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Title: The finished genomic sequence of the Septoria tritici blotch pathogen Mycosphaerella graminicola

item Goodwin, Stephen - Steve
item Ponomarenko, Alisa
item Dhillon, Braham
item Grigoriev, Igor
item Kema, Gert

Submitted to: International Wheat Conference Proceedings
Publication Type: Abstract Only
Publication Acceptance Date: 10/29/2007
Publication Date: 12/1/2007
Citation: Goodwin, S.B., Ponomarenko, A.L., Dhillon, B., Grigoriev, I., Kema, G.H. 2007. The finished genomic sequence of the Septoria tritici blotch pathogen Mycosphaerella graminicola. International Wheat Conference Proceedings [abstract]. Abstract No. 26.

Interpretive Summary:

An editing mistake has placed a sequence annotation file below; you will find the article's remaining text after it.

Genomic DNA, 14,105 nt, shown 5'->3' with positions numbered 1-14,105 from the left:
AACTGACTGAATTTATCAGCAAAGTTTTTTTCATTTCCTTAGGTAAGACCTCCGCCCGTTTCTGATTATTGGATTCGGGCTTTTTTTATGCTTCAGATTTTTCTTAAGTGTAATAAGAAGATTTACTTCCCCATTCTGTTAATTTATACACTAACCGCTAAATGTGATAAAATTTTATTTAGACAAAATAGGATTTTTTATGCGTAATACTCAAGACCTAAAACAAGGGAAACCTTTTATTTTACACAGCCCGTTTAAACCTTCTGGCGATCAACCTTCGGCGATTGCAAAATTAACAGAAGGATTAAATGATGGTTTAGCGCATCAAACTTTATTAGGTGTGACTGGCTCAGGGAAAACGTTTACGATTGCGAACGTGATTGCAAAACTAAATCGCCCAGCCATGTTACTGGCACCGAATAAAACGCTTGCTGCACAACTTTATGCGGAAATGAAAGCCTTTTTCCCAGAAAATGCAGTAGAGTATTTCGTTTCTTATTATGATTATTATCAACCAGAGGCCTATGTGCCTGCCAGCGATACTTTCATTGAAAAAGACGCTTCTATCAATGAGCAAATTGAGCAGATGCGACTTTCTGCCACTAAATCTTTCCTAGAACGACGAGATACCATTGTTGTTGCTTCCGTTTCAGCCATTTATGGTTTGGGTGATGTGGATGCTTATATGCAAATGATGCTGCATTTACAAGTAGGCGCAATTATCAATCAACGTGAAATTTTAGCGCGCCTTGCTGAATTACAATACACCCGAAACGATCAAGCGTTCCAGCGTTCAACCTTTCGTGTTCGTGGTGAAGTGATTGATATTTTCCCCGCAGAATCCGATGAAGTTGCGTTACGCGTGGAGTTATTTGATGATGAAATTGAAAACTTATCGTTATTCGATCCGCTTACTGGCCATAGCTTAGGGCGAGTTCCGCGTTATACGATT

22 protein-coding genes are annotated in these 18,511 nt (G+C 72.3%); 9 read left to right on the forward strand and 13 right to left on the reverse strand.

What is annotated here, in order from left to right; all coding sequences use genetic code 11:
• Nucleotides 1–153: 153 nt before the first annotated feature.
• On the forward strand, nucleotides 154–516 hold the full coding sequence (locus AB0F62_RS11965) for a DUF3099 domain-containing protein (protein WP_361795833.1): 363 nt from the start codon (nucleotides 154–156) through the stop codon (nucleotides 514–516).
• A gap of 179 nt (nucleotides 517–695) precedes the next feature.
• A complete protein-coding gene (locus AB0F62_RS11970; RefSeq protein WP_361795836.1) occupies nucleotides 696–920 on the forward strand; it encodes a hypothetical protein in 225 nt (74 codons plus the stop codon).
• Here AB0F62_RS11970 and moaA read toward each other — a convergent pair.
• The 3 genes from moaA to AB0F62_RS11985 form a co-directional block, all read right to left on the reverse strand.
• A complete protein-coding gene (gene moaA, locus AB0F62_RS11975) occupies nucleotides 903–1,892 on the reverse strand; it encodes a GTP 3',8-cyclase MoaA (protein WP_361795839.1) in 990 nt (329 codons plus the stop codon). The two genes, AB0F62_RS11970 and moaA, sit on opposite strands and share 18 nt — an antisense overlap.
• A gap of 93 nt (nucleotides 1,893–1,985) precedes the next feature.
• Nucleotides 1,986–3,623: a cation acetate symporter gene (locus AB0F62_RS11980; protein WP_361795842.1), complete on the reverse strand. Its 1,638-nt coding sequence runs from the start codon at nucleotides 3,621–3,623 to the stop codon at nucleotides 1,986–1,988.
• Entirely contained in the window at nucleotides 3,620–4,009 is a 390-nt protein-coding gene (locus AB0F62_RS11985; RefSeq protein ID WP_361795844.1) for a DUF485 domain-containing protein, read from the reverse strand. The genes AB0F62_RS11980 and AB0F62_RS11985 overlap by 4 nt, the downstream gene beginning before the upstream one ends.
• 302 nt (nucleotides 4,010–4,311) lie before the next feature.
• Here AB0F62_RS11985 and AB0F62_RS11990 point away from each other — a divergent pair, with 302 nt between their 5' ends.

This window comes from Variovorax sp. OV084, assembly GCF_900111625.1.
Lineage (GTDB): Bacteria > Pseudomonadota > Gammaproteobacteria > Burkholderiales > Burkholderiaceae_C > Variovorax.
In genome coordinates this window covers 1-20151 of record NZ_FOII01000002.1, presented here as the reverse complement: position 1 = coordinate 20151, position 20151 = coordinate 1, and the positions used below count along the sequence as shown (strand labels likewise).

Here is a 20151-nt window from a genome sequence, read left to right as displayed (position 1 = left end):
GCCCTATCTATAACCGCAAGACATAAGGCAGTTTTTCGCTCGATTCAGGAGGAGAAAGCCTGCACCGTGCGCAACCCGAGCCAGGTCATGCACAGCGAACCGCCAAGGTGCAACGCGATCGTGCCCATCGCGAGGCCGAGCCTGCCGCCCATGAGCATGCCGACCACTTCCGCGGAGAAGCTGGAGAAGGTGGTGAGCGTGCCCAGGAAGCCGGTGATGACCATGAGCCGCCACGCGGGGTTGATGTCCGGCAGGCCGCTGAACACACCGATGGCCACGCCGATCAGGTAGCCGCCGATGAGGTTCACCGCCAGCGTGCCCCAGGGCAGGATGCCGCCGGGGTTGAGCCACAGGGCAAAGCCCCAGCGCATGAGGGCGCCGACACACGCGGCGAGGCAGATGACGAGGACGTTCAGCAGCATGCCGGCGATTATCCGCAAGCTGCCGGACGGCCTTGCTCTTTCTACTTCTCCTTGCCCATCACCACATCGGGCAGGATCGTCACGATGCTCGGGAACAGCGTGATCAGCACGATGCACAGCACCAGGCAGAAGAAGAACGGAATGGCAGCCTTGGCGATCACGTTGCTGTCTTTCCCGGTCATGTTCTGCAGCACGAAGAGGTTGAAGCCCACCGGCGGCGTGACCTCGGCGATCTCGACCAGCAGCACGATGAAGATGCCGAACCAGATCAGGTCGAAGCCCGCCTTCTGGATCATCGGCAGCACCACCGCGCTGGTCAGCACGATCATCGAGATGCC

Technical Abstract: Mycosphaerella graminicola is the haploid ascomycete that causes Septoria tritici blotch, one of the most important diseases of wheat worldwide. This pathogen is phylogenetically distinct from other fungi that have been sequenced and is hemibiotrophic; early infection is biotrophic, followed by a switch to nectrophic growth just prior to symptom expression. More than 15 genes for resistance have been identified and named in wheat, some of which have been shown to interact in a gene-for-gene relationship. However, the trigger for the switch from biotrophic to nectrotrophic growth of the pathogen and the mechanisms of resistance in the host are not known. To better understand the biology of this pathosystem, the genome of the pathogen was sequenced completely by filling in the gaps in an 8.9' draft sequence. The essentially finished sequence contains 18 chromosomes from telomere to telomere, plus five fragments. Four of the five fragments contain telomeres so they presumably make up two additional chromosomes for a total of 20. A comparative bioinformatics analysis of M. graminicola with seven other sequenced fungal genomes revealed that M. graminicola possessed fewer enzymes than expected for degrading plant cell walls. Analyses of grass-infecting pathogens versus those from other hosts indicated that the suites of cell wall-degrading enzymes were tailored to break down the cell wall compositions of their particular hosts. The frequency of transposable elements in the genome of M. graminicola was intermediate between those of other sequenced fungi. Many long (> 10 kb) retrotransposons were identified in the finished genome compared to the draft sequence, indicating the need for finishing of other fungal genomes. Availability of the finished genome for M. graminicola should greatly aid research on this organism and will help to understand its interaction with wheat.